This Bioengineering Research Partnership proposal is submitted by a multidisciplinary collaboration of scientists in the University of California (UC) system. The lead institution is Lawrence Berkeley National Laboratory, with component groups at UC Berkeley and UC San Francisco campuses. This BRP brings together expertise in materials sciences, chemistry, biology, and dental/medical science to begin the translational phase of this project. Our goal is to develop biomaterials for tissue engineering that will eliminate surgical risks and allow immediate return of function. We will develop and test new implant materials that can support mesenchymal stem cells and bone regeneration, by combining biomimetics with radically new design philosophies that consider anatomic and functional needs, customizing the scaffold to the skeletal defect. The ultimate goal is to develop a range of osteoinductive implant materials or scaffolds that function harmoniously with the surrounding native tissue. This long-term goal will provide materials for optimal repair of craniofacial and orthopedic skeletal defects that would otherwise require a bone graft from a second surgical site. First, hydrogels with varying mechanical responses and biodegradation rates will be synthesized. Different functional groups will be added to the hydrogel structure to template biomimetic mineralization of apatite and other biominerals-and to promote cell adhesion. Second, these materials, and others already developed for our current grant, will be used in the preparation of scaffolds with various compositions and architectures, including anatomically-inspired designs that considers both cortical and cancellous functional anatomy made by robocasting (3-D printing) and lamellar structures prepared using a novel technology developed in our laboratory based on freeze-casting of suspensions. Third, the addition of diverse functional capabilities to these porous scaffolds will be systematically explored. Materials deemed to display optimal mechanical responses will be tested in cell culture and then in vivo in mice, using standardized bone formation assays that allow assessment of the rate and extent of new bone formation. Based on these results, we will select scaffolds that have the greatest translational potential. These will be tested in combination with autologous multipotent stem cells for the ability to promote bone formation in established medium-sized (rabbit) and large-sized (mini-pig) animal models utilizing a consistent protocol of biomechanical and biological assays that will also serve to asses key biological process that determine scaffold integration. Successful completion of these studies will result in the identification of new materials suitable for testing for the repair of craniofacial and orthopedic skeletal defects in humans. The present standard of care for such defects may be altered to eliminate bone grafts, decrease risks to patients, improve quality of life, and increase the armamentarium of the clinician.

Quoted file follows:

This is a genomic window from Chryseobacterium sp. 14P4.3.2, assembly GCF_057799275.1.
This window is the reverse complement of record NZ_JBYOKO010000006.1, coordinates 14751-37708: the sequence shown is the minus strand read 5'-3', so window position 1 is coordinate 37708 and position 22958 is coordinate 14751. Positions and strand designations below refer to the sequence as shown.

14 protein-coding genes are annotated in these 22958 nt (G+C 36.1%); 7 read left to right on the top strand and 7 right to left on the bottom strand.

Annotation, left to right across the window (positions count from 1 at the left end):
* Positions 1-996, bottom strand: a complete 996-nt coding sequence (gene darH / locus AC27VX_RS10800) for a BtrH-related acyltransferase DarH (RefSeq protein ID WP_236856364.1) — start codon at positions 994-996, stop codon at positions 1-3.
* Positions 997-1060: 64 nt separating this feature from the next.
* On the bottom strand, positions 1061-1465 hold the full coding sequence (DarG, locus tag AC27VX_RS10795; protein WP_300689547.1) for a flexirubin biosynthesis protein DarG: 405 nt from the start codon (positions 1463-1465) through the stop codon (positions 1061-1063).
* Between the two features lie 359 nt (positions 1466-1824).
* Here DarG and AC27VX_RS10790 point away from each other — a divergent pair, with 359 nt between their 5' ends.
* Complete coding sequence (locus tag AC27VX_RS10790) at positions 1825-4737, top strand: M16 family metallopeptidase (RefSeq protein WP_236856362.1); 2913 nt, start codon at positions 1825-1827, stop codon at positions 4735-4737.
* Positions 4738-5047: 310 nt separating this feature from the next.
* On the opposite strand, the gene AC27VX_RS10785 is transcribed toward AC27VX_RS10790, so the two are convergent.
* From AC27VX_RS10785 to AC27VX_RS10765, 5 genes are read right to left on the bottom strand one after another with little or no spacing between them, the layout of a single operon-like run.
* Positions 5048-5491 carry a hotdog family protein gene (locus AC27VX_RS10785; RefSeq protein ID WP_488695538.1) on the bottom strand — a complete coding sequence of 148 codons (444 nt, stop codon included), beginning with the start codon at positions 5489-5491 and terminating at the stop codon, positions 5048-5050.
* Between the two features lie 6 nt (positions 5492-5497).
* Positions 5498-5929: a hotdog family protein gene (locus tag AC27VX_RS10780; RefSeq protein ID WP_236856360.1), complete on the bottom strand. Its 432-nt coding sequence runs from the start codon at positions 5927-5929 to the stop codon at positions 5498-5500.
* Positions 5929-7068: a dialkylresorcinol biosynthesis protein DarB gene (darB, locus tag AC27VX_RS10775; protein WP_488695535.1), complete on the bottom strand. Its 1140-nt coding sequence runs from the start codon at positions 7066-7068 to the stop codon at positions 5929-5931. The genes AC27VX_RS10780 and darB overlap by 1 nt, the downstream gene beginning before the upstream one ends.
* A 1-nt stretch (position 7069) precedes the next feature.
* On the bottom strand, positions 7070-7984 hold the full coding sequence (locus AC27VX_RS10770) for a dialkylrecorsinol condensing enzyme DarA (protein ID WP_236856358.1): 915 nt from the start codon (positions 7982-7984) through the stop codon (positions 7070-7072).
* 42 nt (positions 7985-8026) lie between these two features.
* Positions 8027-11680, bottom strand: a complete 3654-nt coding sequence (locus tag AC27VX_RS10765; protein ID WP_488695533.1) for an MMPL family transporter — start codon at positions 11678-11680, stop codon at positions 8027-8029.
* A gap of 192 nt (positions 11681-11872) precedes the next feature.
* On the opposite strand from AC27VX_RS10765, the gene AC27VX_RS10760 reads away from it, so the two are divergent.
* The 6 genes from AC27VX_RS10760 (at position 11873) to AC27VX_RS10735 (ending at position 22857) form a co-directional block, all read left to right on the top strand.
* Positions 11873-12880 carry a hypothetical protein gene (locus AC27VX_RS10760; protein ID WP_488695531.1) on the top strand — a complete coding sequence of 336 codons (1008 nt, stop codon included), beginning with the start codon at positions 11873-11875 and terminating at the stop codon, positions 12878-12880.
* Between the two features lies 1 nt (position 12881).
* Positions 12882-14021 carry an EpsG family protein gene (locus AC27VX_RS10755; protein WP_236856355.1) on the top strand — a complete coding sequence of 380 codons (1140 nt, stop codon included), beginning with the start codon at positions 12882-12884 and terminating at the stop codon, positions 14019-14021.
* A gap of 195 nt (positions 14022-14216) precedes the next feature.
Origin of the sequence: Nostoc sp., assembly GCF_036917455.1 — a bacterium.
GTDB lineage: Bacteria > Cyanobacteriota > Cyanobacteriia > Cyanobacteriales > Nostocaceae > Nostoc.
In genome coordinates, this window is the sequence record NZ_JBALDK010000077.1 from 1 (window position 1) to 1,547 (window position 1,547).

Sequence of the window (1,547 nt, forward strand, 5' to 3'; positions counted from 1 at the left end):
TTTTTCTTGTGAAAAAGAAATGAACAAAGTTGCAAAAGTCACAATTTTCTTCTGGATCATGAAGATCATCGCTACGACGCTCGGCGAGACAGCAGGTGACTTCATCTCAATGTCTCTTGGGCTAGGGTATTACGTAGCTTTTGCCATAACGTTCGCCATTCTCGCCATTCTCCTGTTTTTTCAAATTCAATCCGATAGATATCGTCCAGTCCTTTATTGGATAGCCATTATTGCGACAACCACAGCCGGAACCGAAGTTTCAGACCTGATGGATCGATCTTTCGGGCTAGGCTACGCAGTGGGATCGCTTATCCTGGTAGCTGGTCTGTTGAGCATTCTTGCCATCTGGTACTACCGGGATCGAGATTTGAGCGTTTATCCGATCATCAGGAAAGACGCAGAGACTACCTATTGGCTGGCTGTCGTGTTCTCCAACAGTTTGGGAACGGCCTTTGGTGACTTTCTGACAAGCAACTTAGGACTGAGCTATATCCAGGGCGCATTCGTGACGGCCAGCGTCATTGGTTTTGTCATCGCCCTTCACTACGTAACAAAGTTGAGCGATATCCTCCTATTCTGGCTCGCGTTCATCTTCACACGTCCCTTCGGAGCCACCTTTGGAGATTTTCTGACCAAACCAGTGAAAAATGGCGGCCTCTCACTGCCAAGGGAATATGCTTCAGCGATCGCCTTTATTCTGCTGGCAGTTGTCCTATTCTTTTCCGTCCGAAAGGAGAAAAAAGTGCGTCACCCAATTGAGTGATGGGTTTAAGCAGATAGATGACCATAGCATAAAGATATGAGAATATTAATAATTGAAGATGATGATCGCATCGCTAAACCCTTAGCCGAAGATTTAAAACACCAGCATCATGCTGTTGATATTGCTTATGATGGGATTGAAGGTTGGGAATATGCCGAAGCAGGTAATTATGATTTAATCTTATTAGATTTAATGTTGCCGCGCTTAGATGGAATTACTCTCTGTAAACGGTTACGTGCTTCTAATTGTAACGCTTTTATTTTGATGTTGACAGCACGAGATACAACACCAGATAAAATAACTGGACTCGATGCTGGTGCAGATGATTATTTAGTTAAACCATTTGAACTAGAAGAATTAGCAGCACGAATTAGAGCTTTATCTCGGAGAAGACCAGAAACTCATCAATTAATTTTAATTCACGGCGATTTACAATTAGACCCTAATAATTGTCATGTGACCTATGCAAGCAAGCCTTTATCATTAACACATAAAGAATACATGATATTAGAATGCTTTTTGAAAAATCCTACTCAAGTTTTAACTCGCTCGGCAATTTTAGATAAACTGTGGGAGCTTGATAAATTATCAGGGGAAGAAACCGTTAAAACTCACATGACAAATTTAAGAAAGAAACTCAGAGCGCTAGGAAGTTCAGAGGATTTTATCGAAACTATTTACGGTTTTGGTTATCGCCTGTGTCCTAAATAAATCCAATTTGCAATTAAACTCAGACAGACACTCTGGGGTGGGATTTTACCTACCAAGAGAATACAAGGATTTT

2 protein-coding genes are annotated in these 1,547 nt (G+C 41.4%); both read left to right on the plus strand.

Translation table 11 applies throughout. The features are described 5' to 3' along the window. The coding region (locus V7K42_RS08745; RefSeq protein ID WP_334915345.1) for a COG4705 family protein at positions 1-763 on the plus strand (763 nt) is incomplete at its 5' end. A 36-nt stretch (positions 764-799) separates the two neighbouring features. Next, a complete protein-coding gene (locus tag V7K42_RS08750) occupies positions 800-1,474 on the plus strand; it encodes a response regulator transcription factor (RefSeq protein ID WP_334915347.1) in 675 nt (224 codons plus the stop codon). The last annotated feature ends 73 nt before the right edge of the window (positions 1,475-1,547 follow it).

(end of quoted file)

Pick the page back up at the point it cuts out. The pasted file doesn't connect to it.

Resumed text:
The demand for biomaterials to assist or replace organ functions is rapidly increasing. Every year, more than one million patients in the United States with skeletal defects require bone graft procedures. This application will develop novel biomaterials for optimal repair of craniofacial and orthopedic skeletal defects that would otherwise require a bone graft from a second surgical site. Improvement of implants will result in improved health and quality of life for the millions of people who will need implants in the future.
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